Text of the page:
Shams Charania: NBA statement on hopeful Postseason return on Friday or Saturday. pic.twitter.com/Qn0fcC7KHa
Keith Pompey: The #NBA games will resume on Saturday, according to source.
To help explain what happened and what might come next, GQ called up Len Elmore, a former NBA player with a background in law who now teaches at Columbia University on subjects including athlete activism and social justice in sports.
Even within these strange, sad times we’re living in, yesterday’s decision feels like it will echo for years to come. Just how historic was it? Len Elmore: From the standpoint of a unified position by a team, across leagues, it’s right up there with the assassinations of Dr. King and, before that even, JFK. How can you conduct sport when there’s so many larger, more significant things at hand? However, what makes this unprecedented is the fact that there’s a reason, a basis behind this. This is a protest of systemic racism catalyzed by another shooting of an unarmed Black man. We’ve never seen that. And it wasn’t spurred on by any kind of national power. This was done by the individual players, predominantly Black players, who are standing up and using their platform to make a statement. And the question is, will you sustain the impact or is this just a one-off thing that comes and goes?
Len Elmore: We have a country in upheaval. We have a situation where there are so many people in mourning—not the officials but those who participate, and it’s them who made this decision. That’s what makes this unprecedented.
Last night the league tweeted that the three playoff games have been “postponed” and will be rescheduled. Can you explain why they did this? Len Elmore: At this stage, they think that it bodes well to sympathize. Let’s see how long that lasts. The longer the players decide they’re not gonna play, the more you have an impact on the league and the owners, on their pocketbook and their profitability. If this thing lasts a week, two weeks, then it becomes a different story. This league right now is trying to maintain good will between those who are essentially adversarial, the union and management. But the longer they stay out, the more that good will dissipates.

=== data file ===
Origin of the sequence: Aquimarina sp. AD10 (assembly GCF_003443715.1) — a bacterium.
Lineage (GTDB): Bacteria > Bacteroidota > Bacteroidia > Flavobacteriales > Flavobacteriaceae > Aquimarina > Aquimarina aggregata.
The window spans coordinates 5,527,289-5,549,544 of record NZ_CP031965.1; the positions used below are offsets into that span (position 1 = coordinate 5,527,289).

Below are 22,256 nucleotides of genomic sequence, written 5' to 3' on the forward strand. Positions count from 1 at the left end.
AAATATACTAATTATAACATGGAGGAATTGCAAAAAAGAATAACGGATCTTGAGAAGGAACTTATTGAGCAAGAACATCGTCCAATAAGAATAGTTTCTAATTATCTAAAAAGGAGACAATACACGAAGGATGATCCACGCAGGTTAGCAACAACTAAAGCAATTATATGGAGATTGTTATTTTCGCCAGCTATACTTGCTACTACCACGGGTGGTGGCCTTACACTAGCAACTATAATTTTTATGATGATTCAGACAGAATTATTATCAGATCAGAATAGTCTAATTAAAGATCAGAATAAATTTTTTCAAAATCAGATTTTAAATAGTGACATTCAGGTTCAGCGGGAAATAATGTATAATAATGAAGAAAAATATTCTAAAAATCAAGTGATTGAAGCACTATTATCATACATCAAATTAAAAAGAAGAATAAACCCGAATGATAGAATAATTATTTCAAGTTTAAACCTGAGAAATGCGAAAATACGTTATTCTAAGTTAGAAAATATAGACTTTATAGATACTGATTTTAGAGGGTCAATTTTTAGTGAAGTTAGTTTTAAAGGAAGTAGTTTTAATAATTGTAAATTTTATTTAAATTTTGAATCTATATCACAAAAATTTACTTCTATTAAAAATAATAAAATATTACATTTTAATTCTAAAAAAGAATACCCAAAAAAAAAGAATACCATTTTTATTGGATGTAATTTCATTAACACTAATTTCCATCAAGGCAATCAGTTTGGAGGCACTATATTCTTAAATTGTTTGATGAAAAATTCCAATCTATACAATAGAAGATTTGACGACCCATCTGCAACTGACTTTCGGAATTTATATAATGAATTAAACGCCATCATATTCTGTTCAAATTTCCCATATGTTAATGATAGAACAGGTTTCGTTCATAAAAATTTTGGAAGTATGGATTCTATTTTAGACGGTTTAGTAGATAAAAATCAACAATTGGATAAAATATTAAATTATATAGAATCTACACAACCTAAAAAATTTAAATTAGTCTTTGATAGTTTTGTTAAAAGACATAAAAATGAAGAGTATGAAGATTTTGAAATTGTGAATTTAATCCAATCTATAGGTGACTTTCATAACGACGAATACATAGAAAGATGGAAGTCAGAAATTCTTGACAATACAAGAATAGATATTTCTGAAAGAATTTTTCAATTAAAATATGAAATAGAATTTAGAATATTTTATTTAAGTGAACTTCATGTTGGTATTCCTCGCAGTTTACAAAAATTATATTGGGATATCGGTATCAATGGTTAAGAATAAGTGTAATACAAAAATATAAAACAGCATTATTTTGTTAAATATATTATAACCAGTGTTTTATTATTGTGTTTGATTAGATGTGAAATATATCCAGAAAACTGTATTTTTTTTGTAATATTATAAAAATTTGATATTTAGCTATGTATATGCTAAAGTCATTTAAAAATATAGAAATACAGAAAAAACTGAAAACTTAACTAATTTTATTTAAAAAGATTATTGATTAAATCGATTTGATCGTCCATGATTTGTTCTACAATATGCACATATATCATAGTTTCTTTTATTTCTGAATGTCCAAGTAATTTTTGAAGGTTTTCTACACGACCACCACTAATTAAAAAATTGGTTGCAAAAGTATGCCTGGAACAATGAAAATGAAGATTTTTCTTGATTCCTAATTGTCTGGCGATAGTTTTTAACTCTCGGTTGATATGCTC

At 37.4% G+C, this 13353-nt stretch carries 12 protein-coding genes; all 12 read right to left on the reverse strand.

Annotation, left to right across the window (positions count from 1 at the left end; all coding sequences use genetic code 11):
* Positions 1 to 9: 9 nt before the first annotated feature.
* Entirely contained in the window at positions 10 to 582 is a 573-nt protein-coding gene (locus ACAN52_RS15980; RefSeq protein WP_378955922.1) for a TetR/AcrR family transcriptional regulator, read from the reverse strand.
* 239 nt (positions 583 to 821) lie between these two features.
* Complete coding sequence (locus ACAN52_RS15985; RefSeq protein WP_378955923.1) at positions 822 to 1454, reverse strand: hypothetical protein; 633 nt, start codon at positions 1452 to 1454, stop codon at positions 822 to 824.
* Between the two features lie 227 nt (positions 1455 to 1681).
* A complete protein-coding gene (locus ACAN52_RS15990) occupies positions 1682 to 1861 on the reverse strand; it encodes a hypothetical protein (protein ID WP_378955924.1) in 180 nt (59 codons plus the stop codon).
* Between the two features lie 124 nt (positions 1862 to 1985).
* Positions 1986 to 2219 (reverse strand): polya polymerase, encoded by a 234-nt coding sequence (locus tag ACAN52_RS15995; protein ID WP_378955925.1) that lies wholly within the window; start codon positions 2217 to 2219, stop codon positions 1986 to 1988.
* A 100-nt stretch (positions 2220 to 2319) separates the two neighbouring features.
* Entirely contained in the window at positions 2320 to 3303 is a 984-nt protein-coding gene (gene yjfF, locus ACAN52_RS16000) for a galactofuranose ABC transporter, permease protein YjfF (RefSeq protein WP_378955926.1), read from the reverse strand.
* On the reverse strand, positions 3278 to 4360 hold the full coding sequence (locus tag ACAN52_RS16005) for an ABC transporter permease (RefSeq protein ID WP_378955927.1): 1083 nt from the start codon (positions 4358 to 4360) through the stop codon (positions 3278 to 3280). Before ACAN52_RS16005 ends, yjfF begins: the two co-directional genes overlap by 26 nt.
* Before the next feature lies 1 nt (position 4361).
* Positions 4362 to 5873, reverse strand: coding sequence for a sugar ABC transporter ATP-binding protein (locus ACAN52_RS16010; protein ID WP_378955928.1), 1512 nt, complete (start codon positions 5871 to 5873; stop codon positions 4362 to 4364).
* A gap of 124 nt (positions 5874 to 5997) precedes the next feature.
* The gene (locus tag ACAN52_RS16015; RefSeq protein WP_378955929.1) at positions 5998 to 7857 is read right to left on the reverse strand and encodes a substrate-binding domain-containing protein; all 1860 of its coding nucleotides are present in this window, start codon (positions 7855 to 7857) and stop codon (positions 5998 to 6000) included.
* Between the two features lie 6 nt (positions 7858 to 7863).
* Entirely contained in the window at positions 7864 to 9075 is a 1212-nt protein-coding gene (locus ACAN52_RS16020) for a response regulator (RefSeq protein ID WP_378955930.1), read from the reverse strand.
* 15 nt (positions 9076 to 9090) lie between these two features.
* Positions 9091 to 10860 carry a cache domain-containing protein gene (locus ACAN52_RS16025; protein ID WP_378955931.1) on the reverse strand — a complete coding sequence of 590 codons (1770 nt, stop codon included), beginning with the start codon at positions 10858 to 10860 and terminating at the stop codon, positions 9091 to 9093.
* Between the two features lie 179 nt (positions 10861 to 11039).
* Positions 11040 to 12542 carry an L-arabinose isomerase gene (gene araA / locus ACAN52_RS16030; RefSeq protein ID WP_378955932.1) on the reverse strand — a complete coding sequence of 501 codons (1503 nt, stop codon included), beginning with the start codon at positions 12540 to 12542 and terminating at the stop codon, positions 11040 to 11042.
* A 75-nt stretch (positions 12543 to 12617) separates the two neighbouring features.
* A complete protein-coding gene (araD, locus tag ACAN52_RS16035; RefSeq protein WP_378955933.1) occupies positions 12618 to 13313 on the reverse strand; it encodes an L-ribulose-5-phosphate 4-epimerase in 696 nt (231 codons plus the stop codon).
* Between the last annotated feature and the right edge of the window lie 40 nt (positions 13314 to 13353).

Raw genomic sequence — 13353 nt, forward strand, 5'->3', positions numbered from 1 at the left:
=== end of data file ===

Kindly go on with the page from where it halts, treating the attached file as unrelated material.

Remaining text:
If this were a one- or two-game boycott by the players and then they returned to action, how do you think this would be remembered? Len Elmore: I think it would be remembered as symbolic, and from a collective bargaining position down the road, it would be a tell for the owners to realize that these guys can’t hold out. I think they’d use it down the road in their bargaining strategy.
NBA players voted to resume the playoffs in a meeting Thursday morning after walking out on Wednesday’s slate of games, league sources told Yahoo Sports. The agreement occurred at Disney’s Corona Springs Resort in a meeting that lasted a little less than an hour, sources said. It was the players’ second meeting in the last 15 hours.
Thursday’s scheduled playoff games will be postponed, sources said. In Wednesday night’s meeting, frustration mounted and tension grew among the players, who were irritated by a lack of strategic unity, sources said. The Los Angeles Lakers and Los Angeles Clippers voted against resuming the playoffs last night and were the first two teams to exit the meeting, sources said.
LeBron James and Kawhi Leonard expressed a desire to return home, sources said, but in Thursday’s meeting, James related that it was in the best interest of the players to finish what they started. Anthony Davis was on board with whatever the players decided, sources said.
Shams Charania: Sources: NBA players -- and league -- are aiming to restart games Friday.
Jeff Goodman: There will be another meeting at 4 p.m. with two NBA players from each team to discuss the specific items that the players want to be addressed, source told @Stadium.
Adrian Wojnarowski: The NBA's players have decided to resume the playoffs, source tells ESPN.
He had those 20 minutes to digest it and the knowledge that everything was in tremendous flux and probably would continue to be for days and weeks. But also, Myers had things he wanted to say about the protests of police brutality against Blacks, most recently the shooting of Jacob Blake in Kenosha, Wis., on Sunday. Which led to the justifiable outrage of the players in the playoff bubble and to Wednesday’s unprecedented, historic walkouts.
“You’ve gotta respect the players,” Myers said. “They’re the ones putting themselves on the line here. And you have to respect that. And hopefully, it’s a message to all of us. This is not a fight they can win alone. It’s going to take everybody’s help. I commend them for putting themselves — you know, they’re the ones risking something right now. So I commend them for that.”